Tape measure, how to read and understand it.
Tape measures are only one of many devices use for taken measurements but it is the most widely used
in one form or another.
In any woodworking project there is the requirement of making and understanding measurements. Once
you have decided the project you are going to build it will be necessary to measure and mark the stock
to get the require length and width.
To avoid any waste of time and material accuracy is needed in making measurements. Always remember
the golden rule of measure twice cut once and this will help you avoid costly mistakes.
The example above shows the markings in 1/16 increments on just about any rule or tape measure. This
is very basic and easy to understand for many of us but it can be confusing and complicated for those
who doesn't know how to read measurements.
Tape measures comes in all sizes, shapes and the amount
of length it will measure, for example a 6 foot will measure anything up to 6 feet in length or a 12 foot will
measure up to 12 feet in length and so on.The illustration below shows a 12 foot tape measure which for
me is a good general tape measure or rule.
In general most of the rules has inch markings on one side that starts with one and goes to the extent
of the tape, example being that a 12 foot tape measure will have inch markings up to at least 120 inches.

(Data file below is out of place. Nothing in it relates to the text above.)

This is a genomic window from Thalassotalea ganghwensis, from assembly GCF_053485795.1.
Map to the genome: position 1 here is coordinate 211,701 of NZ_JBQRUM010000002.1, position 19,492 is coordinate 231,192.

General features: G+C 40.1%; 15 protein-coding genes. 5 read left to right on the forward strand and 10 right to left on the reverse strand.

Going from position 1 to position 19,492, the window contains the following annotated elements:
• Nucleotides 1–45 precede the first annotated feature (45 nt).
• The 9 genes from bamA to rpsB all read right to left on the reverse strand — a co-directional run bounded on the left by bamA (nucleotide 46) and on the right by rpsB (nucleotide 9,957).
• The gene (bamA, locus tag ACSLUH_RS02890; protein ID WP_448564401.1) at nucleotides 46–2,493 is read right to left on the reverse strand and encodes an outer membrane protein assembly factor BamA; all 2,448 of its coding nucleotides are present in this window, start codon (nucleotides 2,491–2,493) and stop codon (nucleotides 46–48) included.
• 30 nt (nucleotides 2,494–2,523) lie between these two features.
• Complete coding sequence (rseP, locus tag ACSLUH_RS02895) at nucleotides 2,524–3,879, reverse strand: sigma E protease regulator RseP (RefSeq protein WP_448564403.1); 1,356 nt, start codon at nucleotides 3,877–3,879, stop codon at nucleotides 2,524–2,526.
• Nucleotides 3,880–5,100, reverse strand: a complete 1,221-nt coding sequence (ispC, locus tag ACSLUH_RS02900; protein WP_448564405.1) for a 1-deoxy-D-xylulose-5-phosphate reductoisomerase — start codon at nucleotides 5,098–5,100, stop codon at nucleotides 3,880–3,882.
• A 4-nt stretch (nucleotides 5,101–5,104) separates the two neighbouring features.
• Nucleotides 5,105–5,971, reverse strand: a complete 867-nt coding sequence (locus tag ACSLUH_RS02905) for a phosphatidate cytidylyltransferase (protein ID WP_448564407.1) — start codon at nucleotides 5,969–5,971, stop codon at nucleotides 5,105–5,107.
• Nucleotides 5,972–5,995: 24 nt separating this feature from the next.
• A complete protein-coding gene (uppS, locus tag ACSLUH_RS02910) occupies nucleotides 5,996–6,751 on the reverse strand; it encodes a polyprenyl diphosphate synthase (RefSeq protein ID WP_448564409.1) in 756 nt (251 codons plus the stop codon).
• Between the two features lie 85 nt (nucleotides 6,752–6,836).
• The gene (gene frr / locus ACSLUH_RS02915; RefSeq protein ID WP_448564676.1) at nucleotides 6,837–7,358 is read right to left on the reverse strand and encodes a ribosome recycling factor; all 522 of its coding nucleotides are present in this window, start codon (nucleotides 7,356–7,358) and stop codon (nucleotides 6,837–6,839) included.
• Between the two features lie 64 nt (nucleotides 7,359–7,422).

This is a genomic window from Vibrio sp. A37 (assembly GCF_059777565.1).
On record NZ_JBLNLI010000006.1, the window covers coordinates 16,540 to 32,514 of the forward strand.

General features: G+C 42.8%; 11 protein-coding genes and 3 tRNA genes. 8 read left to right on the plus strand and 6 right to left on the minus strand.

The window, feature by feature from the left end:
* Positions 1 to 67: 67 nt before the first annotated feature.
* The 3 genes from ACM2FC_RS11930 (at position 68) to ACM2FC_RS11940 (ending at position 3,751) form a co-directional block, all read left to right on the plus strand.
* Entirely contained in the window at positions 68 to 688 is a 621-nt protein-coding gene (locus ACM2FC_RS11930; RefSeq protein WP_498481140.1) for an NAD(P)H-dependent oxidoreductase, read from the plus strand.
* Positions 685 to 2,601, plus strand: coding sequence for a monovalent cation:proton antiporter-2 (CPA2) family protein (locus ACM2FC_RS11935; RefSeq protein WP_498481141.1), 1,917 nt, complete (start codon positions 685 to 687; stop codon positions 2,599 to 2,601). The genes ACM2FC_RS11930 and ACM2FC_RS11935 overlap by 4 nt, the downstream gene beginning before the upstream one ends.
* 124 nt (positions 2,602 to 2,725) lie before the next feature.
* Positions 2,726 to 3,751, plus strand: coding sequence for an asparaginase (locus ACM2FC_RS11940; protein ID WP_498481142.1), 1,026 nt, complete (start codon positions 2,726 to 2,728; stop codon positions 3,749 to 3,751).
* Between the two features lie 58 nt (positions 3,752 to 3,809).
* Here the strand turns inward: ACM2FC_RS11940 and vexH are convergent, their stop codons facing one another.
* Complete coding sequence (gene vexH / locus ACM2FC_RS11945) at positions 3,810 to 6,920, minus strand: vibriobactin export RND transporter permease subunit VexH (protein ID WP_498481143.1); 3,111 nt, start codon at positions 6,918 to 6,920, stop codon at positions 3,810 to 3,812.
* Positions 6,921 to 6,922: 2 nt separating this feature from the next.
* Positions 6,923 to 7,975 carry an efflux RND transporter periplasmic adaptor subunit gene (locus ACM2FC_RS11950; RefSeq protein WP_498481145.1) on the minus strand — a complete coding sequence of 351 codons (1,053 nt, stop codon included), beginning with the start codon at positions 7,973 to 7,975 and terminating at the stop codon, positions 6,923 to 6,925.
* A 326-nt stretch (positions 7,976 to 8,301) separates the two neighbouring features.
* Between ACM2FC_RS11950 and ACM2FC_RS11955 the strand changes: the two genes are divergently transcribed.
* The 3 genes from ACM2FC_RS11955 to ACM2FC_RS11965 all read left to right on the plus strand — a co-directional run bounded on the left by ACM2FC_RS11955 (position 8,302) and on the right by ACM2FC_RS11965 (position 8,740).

The other side of the tape will be in feet that is indicated with a big black arrow and in between these
arrows are inch markings from one to eleven with the twelved one being a foot.
Most rules has the inch markings in sixteenths, which means that there are sixteen marks between each
inch and each of these marks represents a measurement (see illustration above). There are smaller
increments marks on some rules but in general you most likely will not use these unless you get into
a really detailed project. As with anything the more you use your tape measure or rule the more it will
become second nature in reading and understanding it.
Lets try a example, I measure my desk, I get my rule and hook one end and pull it to the other end. It will
show on my rule 47 3/4 inches, it will read 47 3/4 inches on one side and the other side will read 3 foot
11 3/4 inches , ( see illustration above to find the 3/4 mark on the rule). Try measuring things around the
house and you will see how easy it can be to read and understand measurement.
Tape Measures back to Basic Woodworking